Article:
Some slight revisions to the site plan have been made based on ABACA input; the applicant is still waiting to receive color samples. The applicant will be before the ZBA for a hearing on a variance request 6/25.
The applicant gave a lengthy presentation of the plan, including the stormwater plan and wetland mitigation. The color scheme of the building and signage are still being worked out with ABACA. The applicant will need a front yard variance from the Zoning Board. According to the applicant, the only outstanding issue is the required archeological study of the site, although he indicated that he did not expect the review to find anything of significance.
Steve Marino, the applicant’s environmental consultant noted that between 160-182 protected trees would be removed but that about 60 new trees would be planted. He said that the forested area was not a “high value.”
Susan Siegel, the person writing this summary, raised concerns about the lack of a required tree mitigation plan and also the need for the applicant to identify the extent to which the plan disturbed a protected woodland. Mr. Fon noted that the Tree Conservation Advisory Commission had submitted a memo on the plan but the contents of the memo were not made public. In response to Ms. Siegel’s concerns, he said the board was taking the Tree Law requirements into consideration.
In response to Mark Lieberman’s question how a wetland could be changed and still be called a wetland, Mr. Marino explained that the existing wetland was being cleaned and modified with the result that the functioning of the existing wetland would be improved.
The hearing was adjourned.
Mr. Bock advised the board that although he is the owner of the adjacent office building, he felt he could be impartial when reviewing the plan.
The applicant reviewed the site plan and proposed stormwater plan that includes cleaning up the existing wetland at corner of Veterans Road and Greenwood Street. The applicant noted that he purchased the abutting property to the rear of the Maple Hill Street parcel in order to accommodate the project’s stormwater plan. The only public comment dealt with the issue of whether to restrict the tractor trailer trucks that will be delivering inventory to the warehouse to exit onto Veterans Road from Maple Hill St. The applicant explained that as the trailer trucks would use Route 35 from I-684, they were likely to use the Maple Hill exit rather than Veterans Road. It was also noted that other commercial establishments in Yorktown have tractor trailer deliveries and that the town has not had a problem with them.
In response to board questions about landscaping along Maple Hill Street, the applicant stated that the frontage closest to the post office would have a retaining wall and that the remainder of the frontage would have a grassed area. The side of the building facing Maple Hill Street will have a paved area for outdoor display, e.g., grills.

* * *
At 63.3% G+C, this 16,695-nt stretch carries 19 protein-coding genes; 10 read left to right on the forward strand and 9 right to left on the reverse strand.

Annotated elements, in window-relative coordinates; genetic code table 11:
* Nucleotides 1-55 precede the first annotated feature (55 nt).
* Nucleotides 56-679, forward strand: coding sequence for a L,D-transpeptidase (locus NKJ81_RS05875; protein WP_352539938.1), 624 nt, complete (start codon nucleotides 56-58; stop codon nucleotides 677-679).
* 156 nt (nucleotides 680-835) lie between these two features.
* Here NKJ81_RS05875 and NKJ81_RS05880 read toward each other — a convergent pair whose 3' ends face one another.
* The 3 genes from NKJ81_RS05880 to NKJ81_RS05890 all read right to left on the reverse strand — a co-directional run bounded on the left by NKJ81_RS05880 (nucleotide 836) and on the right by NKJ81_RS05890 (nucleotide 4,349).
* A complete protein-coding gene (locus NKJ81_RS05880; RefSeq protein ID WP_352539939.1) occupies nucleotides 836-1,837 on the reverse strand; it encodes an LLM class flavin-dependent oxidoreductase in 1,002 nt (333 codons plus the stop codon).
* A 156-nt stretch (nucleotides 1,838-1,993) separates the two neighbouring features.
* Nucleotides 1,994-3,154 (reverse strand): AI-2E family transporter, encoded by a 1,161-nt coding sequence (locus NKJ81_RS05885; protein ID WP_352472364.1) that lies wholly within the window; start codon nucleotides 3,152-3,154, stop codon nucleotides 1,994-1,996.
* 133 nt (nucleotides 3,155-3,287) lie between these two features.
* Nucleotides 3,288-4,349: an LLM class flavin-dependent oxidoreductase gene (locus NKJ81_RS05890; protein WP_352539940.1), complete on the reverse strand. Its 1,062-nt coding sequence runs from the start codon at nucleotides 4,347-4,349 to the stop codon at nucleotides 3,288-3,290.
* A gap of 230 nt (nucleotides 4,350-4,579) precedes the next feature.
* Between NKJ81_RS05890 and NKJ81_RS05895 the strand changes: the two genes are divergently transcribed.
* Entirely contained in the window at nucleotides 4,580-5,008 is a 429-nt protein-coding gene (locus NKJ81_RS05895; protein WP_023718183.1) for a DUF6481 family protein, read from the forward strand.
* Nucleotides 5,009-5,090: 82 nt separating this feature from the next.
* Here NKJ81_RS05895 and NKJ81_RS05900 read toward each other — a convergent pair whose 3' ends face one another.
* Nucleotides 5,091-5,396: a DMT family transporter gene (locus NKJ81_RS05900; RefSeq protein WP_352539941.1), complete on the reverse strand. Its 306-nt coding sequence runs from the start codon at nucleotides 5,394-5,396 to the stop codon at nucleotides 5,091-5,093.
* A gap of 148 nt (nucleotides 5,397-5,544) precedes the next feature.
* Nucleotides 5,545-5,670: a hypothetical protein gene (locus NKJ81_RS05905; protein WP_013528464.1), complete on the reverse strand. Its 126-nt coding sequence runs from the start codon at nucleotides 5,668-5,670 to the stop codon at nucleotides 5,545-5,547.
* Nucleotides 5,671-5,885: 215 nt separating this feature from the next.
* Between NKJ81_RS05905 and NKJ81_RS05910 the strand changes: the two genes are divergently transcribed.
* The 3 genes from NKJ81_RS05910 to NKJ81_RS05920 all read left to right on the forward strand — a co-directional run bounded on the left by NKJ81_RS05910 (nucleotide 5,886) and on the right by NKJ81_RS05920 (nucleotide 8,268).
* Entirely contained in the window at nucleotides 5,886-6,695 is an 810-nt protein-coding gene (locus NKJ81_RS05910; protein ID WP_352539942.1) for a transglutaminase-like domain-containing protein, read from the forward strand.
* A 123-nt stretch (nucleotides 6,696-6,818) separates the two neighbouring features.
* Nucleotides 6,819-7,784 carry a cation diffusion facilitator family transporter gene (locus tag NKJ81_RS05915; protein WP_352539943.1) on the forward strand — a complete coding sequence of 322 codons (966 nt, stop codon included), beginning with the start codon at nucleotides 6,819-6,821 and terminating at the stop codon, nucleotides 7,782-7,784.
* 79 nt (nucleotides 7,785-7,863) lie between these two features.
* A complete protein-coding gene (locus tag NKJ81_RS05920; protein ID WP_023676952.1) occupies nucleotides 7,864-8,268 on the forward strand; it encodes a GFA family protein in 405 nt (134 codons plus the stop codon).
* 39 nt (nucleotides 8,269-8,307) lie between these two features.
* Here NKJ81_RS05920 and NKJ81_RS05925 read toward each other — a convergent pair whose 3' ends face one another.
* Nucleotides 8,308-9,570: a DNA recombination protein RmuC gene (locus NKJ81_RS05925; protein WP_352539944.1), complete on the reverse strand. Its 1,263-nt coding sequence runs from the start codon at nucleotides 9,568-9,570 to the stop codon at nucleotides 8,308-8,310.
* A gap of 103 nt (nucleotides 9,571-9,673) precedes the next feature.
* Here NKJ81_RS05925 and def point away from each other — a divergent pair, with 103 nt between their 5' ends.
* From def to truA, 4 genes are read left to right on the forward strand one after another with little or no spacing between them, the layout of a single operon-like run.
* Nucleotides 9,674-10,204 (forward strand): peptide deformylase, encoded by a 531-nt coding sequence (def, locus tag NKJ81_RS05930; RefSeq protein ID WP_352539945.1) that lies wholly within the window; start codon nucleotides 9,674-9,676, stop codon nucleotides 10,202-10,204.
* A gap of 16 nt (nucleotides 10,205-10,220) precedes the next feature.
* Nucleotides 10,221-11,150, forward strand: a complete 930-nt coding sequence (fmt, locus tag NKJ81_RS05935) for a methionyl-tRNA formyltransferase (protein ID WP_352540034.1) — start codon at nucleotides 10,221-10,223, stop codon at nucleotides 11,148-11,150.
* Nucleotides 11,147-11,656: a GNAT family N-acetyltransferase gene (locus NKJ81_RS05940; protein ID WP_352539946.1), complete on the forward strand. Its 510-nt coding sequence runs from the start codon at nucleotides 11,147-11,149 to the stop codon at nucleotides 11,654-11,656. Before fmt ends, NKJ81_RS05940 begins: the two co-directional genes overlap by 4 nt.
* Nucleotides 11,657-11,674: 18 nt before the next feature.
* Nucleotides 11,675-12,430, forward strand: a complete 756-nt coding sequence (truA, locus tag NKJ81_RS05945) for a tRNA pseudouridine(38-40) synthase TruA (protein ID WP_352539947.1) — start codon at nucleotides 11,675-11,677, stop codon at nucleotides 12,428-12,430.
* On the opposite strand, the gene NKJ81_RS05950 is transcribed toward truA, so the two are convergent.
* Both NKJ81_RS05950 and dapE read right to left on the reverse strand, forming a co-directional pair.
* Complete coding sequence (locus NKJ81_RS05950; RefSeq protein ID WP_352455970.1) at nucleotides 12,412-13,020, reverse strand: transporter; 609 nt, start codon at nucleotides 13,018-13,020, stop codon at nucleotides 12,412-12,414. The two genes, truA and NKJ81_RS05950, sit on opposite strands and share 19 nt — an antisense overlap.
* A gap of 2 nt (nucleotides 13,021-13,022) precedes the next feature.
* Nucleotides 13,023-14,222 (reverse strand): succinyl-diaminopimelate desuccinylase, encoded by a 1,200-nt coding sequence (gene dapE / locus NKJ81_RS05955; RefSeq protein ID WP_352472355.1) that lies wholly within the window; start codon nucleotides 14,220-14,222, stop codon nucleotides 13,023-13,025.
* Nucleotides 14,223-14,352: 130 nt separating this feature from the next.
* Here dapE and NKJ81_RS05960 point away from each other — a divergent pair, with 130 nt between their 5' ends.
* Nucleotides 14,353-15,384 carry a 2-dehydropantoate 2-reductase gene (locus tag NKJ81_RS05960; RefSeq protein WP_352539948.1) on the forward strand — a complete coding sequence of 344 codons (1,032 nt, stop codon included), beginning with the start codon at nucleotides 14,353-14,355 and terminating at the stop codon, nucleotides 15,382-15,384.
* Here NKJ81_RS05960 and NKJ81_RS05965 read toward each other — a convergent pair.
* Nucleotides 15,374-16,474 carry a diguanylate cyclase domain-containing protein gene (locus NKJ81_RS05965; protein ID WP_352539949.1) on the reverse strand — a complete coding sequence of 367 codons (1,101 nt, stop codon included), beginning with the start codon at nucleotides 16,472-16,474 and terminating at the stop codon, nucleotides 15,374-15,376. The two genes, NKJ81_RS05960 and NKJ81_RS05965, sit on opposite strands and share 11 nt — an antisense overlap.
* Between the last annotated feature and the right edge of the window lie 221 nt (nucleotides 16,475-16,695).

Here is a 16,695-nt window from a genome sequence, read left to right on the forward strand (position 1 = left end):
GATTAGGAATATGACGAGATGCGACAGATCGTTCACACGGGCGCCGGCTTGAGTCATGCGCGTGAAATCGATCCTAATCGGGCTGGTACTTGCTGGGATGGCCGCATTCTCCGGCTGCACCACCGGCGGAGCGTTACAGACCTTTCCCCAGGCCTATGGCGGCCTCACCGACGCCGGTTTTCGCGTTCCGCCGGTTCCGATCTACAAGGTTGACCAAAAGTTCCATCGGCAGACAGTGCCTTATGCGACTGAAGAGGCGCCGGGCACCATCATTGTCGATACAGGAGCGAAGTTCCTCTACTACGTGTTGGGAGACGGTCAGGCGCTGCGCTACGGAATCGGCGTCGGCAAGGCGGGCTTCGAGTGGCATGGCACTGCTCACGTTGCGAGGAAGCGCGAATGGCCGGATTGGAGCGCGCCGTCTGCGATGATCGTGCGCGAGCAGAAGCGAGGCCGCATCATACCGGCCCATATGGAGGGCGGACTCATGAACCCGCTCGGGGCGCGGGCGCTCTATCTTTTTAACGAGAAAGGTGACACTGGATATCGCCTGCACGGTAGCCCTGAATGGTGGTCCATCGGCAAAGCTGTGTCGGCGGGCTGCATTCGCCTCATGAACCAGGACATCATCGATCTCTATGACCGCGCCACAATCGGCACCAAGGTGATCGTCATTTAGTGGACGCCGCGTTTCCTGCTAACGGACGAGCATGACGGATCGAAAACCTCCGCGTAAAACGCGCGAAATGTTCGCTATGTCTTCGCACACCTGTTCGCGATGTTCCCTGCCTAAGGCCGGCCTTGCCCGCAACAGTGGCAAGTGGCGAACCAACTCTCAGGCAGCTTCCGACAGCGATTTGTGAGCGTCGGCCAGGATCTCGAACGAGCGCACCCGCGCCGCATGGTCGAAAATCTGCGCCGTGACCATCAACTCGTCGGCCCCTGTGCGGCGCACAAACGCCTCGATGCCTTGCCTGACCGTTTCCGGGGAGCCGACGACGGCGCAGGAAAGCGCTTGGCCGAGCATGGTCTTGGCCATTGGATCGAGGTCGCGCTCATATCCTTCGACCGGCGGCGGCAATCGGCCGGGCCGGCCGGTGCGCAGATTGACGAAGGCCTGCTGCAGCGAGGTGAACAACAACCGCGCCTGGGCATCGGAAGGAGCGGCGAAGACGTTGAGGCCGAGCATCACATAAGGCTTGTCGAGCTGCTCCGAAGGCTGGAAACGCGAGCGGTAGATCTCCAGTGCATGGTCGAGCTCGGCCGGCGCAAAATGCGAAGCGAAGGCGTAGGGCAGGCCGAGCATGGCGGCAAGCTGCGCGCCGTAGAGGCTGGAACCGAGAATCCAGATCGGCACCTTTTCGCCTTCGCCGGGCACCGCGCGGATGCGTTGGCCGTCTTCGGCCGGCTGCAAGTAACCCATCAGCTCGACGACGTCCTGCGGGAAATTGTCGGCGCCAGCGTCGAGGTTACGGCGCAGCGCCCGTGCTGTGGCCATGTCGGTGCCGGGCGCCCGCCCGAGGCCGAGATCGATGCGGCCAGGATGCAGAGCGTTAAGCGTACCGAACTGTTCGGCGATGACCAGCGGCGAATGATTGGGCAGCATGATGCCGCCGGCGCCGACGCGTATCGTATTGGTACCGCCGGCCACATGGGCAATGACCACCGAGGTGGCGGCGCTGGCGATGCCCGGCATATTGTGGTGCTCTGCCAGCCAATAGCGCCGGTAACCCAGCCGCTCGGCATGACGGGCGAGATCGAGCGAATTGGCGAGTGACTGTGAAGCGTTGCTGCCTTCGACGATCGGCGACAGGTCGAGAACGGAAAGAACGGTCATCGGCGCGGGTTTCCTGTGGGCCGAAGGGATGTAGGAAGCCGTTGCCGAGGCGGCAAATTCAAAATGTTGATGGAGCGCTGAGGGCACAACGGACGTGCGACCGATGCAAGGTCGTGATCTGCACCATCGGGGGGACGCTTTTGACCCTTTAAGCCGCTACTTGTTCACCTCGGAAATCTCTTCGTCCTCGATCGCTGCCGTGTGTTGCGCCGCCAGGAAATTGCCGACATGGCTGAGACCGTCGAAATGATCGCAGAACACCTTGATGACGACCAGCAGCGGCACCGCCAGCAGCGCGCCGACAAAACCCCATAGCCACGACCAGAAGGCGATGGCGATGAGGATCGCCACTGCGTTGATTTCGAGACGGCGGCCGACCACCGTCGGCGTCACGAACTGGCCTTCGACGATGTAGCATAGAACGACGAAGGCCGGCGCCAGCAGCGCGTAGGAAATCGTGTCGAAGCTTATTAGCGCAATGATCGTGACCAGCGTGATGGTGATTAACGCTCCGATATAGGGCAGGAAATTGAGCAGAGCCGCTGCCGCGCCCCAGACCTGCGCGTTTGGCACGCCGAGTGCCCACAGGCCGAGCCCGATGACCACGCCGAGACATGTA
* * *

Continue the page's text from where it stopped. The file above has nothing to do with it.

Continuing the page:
The hearing was closed and a follow up hearing on the site plan may be scheduled in February.
Mr. Riina advised the board that because the test boreings showed high ground water, he has revised the earlier stormwater plan to include an above surface pocket wetland instead of relying on an underground retention. The change has necessitated some changes to the parking and landscaping layout. He advised the board that the new pocket wetland would be oversized to address flooding concerns on Greenwood Street. The revised plan calls for cleaning up the existing wetland and adding new plantings. A public informational hearing will be scheduled.
The new owner (as of about two years ago) wants to construct a 2-story building on the vacant parcel between the post office and the Yorktown Office building. Mr. Riina showed the board a concept plan for the proposed building that would have a 10,500 sf footprint and include a basement used for storage, retail space on the first floor and office space for rent on the second floor. While the concept plan showed that the site met the parking requirements, Mr. Riina, noting the abundance of parking across the street, asked the board to consider allowing the applicant to “bank” some of the parking spaces and increase the amount of landscaping. The applicant has flagged the site’s wetlands to the rear and advised the board that he is aware of drainage issues on Greenwood Street that abuts the site.
The board was supportive of the concept plan and advised the applicant to work with the Planning Department on the parking and landscaping issues.